“What’s the big deal on turning five years old?” you would say, but not after having watched the real deal of surviving till the age of five. Every year, two million children under five die of infections like diarrhoea and pneumonia. Lifebuoy has created a unique social campaign to create awareness on this disturbing statistic about children under 5 years. The campaign titled “Help a child reach 5” has received a strong response from the community with over 1.4 million views in just three weeks since its release on YouTube.
The Hindustan Unilever owned soap brand has been an active proponent of handwashing with soap and instilling a hygienic handwashing behaviour since many years. In an endeavour towards this, the brand aims to change the handwashing behaviour of a billion people by 2015, through a set of social mission programmes to educate about hygiene. This year Lifebuoy has adopted Thesgora, an Indian village with one of the highest rates of diarrhoea to spread the message of hygienic handwashing. And, Lifebuoy has been asking for our pledge to help promote handwashing education. So far, the campaign has received more than 5K pledges.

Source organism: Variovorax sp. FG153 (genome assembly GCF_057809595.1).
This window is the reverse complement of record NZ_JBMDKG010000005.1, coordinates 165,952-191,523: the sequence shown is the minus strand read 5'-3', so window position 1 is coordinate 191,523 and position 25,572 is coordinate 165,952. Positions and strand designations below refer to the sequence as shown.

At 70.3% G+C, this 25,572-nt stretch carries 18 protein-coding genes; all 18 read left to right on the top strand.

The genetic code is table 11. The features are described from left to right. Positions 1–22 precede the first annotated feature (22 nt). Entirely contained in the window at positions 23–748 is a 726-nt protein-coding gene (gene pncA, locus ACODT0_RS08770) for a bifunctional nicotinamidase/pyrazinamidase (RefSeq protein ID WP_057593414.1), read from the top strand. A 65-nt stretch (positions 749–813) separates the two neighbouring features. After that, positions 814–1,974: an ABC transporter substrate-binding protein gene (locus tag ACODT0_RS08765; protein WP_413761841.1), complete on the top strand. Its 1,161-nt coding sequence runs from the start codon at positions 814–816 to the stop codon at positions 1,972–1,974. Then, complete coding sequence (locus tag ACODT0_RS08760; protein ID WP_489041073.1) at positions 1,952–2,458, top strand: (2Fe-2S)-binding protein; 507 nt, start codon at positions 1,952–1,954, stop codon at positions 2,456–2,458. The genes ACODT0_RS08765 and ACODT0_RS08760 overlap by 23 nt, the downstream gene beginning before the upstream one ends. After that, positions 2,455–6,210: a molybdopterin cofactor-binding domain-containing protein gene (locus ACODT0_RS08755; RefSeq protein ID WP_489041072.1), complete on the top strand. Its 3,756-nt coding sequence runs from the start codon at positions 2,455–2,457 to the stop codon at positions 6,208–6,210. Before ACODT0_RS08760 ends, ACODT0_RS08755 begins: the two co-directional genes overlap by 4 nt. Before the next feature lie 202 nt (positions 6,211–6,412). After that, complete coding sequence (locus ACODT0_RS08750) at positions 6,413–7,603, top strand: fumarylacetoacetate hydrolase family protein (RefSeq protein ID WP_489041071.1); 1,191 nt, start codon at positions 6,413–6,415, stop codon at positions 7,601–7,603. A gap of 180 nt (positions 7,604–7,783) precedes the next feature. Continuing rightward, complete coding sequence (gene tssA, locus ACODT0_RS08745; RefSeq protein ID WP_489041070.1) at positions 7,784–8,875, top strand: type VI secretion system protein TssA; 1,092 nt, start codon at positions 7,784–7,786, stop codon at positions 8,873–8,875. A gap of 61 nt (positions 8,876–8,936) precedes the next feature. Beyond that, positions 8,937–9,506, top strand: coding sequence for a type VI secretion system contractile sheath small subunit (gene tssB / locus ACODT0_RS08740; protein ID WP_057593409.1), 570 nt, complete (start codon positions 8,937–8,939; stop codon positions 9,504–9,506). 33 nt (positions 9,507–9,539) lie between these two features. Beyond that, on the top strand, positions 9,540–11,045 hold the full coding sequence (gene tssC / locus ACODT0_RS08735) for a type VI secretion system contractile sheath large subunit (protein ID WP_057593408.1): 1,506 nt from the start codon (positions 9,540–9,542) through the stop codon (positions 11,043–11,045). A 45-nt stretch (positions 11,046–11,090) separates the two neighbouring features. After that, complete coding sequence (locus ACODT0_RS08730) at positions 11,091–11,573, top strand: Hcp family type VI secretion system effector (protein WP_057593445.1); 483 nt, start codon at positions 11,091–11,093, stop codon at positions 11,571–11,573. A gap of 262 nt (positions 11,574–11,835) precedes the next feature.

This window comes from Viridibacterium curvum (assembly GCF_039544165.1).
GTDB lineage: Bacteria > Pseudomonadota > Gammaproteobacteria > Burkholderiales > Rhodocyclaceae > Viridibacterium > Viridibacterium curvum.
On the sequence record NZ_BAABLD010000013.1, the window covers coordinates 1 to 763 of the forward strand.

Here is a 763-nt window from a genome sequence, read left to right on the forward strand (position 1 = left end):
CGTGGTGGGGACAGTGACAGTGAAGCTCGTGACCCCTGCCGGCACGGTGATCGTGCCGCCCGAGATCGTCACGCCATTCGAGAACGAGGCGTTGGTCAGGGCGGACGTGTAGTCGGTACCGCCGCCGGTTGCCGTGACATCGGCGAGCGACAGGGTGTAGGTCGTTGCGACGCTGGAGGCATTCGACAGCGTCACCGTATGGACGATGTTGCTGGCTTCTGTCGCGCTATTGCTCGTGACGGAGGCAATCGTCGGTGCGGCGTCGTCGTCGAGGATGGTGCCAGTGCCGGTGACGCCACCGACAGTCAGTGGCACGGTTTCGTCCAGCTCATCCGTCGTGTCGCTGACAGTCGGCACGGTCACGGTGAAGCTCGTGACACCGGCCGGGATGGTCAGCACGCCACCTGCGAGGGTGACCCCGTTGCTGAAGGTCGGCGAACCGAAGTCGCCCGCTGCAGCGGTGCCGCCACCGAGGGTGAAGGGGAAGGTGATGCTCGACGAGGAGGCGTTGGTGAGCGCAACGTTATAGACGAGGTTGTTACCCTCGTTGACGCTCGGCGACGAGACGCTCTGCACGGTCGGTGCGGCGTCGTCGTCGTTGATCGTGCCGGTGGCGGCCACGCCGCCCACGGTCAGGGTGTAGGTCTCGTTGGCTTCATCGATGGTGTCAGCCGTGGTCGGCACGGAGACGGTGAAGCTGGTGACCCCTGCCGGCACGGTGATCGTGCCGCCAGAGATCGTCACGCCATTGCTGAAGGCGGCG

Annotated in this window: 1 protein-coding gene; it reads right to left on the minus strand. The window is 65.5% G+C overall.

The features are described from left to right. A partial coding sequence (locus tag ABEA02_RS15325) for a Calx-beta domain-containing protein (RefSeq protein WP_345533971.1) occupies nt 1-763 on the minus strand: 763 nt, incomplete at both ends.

The YouTube page directs one to the Facebook application on the click of ‘Pledge on Facebook’, which can then be shared on your wall too. One can also follow the movement on Twitter through the hashtag
‘Help a child reach 5’ reaches out on social media
Following a heartfelt appeal through the story of Gondappa and his son Muthu surviving his fifth birthday, Lifebuoy has managed to create a big impact on its social networks. The YouTube film has captured close to 1.47 million views while the Facebook page stands at 2.1 million fans. The 3.17 minute film was first seen as ads prior to the videos on YouTube and soon gained eyeballs. The film was released exclusively for the Facebook community after which the page has been extensively sharing the message urging fans to take the pledge and share with friends.
‘Help a child reach 5’ has been spreading through YouTube and Facebook, while the Twitter hashtag is further amplifying the message, though the Twitter page of Lifebuoy has been inactive since 2011. Call it clever marketing or corporate social responsibility, going by the majority of responses in the various social networks, Lifebuoy has certainly become a more ‘liked’ brand.